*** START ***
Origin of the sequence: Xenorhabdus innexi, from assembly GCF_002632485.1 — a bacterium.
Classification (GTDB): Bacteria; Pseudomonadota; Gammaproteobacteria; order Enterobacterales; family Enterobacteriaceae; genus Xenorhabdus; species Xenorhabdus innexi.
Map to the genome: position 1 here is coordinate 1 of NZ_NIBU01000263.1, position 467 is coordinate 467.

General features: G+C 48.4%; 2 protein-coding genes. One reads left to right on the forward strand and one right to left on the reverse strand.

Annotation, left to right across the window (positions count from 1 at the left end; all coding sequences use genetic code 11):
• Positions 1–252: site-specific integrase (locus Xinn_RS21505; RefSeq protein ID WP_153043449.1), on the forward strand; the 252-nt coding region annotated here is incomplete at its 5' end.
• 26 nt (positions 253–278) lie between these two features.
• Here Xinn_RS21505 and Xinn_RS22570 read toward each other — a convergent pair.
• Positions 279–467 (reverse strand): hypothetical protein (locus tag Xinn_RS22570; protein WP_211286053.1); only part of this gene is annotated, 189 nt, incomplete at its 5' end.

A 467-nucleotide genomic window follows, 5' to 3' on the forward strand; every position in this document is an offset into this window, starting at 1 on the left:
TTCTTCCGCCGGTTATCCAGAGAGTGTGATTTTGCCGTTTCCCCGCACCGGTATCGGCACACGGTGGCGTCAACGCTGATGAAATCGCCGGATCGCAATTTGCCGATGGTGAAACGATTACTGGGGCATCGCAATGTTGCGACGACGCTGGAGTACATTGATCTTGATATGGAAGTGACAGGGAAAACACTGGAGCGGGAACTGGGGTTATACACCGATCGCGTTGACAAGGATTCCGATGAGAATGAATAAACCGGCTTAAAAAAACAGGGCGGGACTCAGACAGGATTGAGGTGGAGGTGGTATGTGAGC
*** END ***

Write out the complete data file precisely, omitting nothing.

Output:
Origin of the sequence: Xenorhabdus innexi, from assembly GCF_002632485.1 — a bacterium.
Classification (GTDB): Bacteria; Pseudomonadota; Gammaproteobacteria; order Enterobacterales; family Enterobacteriaceae; genus Xenorhabdus; species Xenorhabdus innexi.
Map to the genome: position 1 here is coordinate 1 of NZ_NIBU01000263.1, position 467 is coordinate 467.

General features: G+C 48.4%; 2 protein-coding genes. One reads left to right on the forward strand and one right to left on the reverse strand.

Annotation, left to right across the window (positions count from 1 at the left end; all coding sequences use genetic code 11):
• Positions 1–252: site-specific integrase (locus Xinn_RS21505; RefSeq protein ID WP_153043449.1), on the forward strand; the 252-nt coding region annotated here is incomplete at its 5' end.
• 26 nt (positions 253–278) lie between these two features.
• Here Xinn_RS21505 and Xinn_RS22570 read toward each other — a convergent pair.
• Positions 279–467 (reverse strand): hypothetical protein (locus tag Xinn_RS22570; protein WP_211286053.1); only part of this gene is annotated, 189 nt, incomplete at its 5' end.

A 467-nucleotide genomic window follows, 5' to 3' on the forward strand; every position in this document is an offset into this window, starting at 1 on the left:
TTCTTCCGCCGGTTATCCAGAGAGTGTGATTTTGCCGTTTCCCCGCACCGGTATCGGCACACGGTGGCGTCAACGCTGATGAAATCGCCGGATCGCAATTTGCCGATGGTGAAACGATTACTGGGGCATCGCAATGTTGCGACGACGCTGGAGTACATTGATCTTGATATGGAAGTGACAGGGAAAACACTGGAGCGGGAACTGGGGTTATACACCGATCGCGTTGACAAGGATTCCGATGAGAATGAATAAACCGGCTTAAAAAAACAGGGCGGGACTCAGACAGGATTGAGGTGGAGGTGGTATGTGAGC